Call me an old softy, but I get pretty sentimental during the holidays. As I look back on theatre for the year 2015, my cup runneth over with blessings – performers and productions that touched my heart, delved into my soul or sparked my imagination in a memorable and lasting way.
10. Holiday Memories
Produced by WSC Avant Bard
Combining two memorable stories by celebrated author Truman Capote (adapted by Russell Vandenbroucke), Holiday Memories warmed the intimate Theatre on the Run space with more than poignant memories of Thanksgiving and Christmas past. The WSC Avant Bard production, directed with an artistic flair by Tom Prewitt, was grounded by Christopher Henley’s genteel and sensitive portrayal of Capote, as narrator and observer of his bittersweet memories. This production and Henley’s performance as Capote deserve to become holiday traditions.
9. The Oldest Profession
Produced by Rainbow Theatre Project
A bevy of aging working girls pine away for the old days of their youth misspent in a New Orleans brothel. The tough economics of the 1980s in the City That Never Sleeps – where plenty of men sleep with ladies of the night – never looked so bleak. It may not sound like a play to pluck the heart strings, but Paula Vogel’s character-driven comic-drama is like a faded, jaded valentine. As performed by the tiny Rainbow Theatre Project, the all-female ensemble memorably inhabited ladies who were now mere shells of their former selves. The Oldest Profession might have been about past-their-prime prostitutes, but was also a testament to the true meaning of family and devotion among a sisterhood of old souls.
8. The Wonderful Wizard of Oz
Produced by Adventure Theatre MTC
I have been assigned to review a number of family-friendly and children’s theatre productions over the years. This year, I only found myself at one such production but it is was a keeper. Washington, DC-based playwright Jacqueline E. Lawton revisited L. Frank Baum’s legendary tale of Dorothy’s journey to Oz and back and created a concise and magical version lovingly produced with humans and puppets by Adventure Theatre MTC. My only regret was not bringing along one of my nieces when I was transported to Oz and the Emerald City. It was a shame to waste the trip on a middle-aged guy with the heart of a kid. I hope Lawton’s version – including her own twists on characters and iconic moments we remember – can become a staple of theatres everywhere.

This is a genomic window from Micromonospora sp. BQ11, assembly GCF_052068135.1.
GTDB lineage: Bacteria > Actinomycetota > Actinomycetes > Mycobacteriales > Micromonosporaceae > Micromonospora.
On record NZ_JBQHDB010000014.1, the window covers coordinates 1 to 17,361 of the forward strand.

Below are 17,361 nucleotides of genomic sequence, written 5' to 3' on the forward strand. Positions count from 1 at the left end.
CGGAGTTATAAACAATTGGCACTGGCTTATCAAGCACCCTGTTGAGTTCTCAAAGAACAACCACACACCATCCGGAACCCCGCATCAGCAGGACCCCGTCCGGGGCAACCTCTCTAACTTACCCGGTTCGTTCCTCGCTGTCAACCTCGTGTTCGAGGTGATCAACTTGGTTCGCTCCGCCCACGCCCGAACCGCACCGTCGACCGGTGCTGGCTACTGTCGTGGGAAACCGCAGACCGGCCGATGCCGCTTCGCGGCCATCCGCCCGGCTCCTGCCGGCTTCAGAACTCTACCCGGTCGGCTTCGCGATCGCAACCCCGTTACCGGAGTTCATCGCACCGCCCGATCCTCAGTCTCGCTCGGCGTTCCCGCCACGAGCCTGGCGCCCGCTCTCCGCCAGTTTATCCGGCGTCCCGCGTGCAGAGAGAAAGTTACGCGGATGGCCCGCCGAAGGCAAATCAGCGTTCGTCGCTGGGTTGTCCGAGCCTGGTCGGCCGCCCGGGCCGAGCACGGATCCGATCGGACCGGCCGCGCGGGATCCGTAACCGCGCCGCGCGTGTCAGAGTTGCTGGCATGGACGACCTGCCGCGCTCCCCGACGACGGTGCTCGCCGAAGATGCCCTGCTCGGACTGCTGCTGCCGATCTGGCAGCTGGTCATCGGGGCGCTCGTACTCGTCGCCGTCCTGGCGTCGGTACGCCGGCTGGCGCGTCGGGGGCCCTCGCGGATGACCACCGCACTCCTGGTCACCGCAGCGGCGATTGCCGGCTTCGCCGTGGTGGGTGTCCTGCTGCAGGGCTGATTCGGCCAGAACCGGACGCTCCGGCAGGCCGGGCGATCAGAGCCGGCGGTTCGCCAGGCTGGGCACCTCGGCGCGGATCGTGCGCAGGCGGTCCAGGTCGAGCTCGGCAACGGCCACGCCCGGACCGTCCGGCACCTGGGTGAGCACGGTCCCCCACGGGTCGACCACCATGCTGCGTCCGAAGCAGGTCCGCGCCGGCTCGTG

7. Love, Loss and What I Wore
Produced by Next Stop Theatre Company
Did I ever think I would put the girl-power and fashion-friendly Love, Loss and What I Wore on a top 10 list of anything? Not really. That is until I saw Next Stop’s production in February. What is usually a reader’s theatre style presentation was given a full theatrical production in an intimate cabaret setting by director Lorraine Magee. Magee’s ensemble cast of talented ladies, were thoroughly entertaining, bringing the witty and wise words of sisters Nora and Delia Ephron to life with poignancy and élan.
6. Simply Sondheim
Produced by Signature Theatre
Truly the theatre’s “signature,” the music and lyrics of Stephen Sondheim were given a new and exciting setting with the one-off, exclusive musical revue Simply Sondheim. Signature’s artistic director Eric Schaeffer and veteran musical supervisor David Loud co-conceived the revue and handed over the directorial reigns to Matthew Gardiner. With an orchestra led by Signature’s resident maestro Jon Kalbfleisch, the ensemble cast masterfully wove songs old and new from the Sondheim canon uncovering gems and lesser known riches. . How can you go wrong with Austin Colby, Kellee Knighten Hough, Donna Migliaccio, Paul Scanlan, Bobby Smith, and Stephanie Waters performing such songs as “Send in the Clowns,” “Now/Soon/Later,” “The Hills of Tomorrow,” and so many others?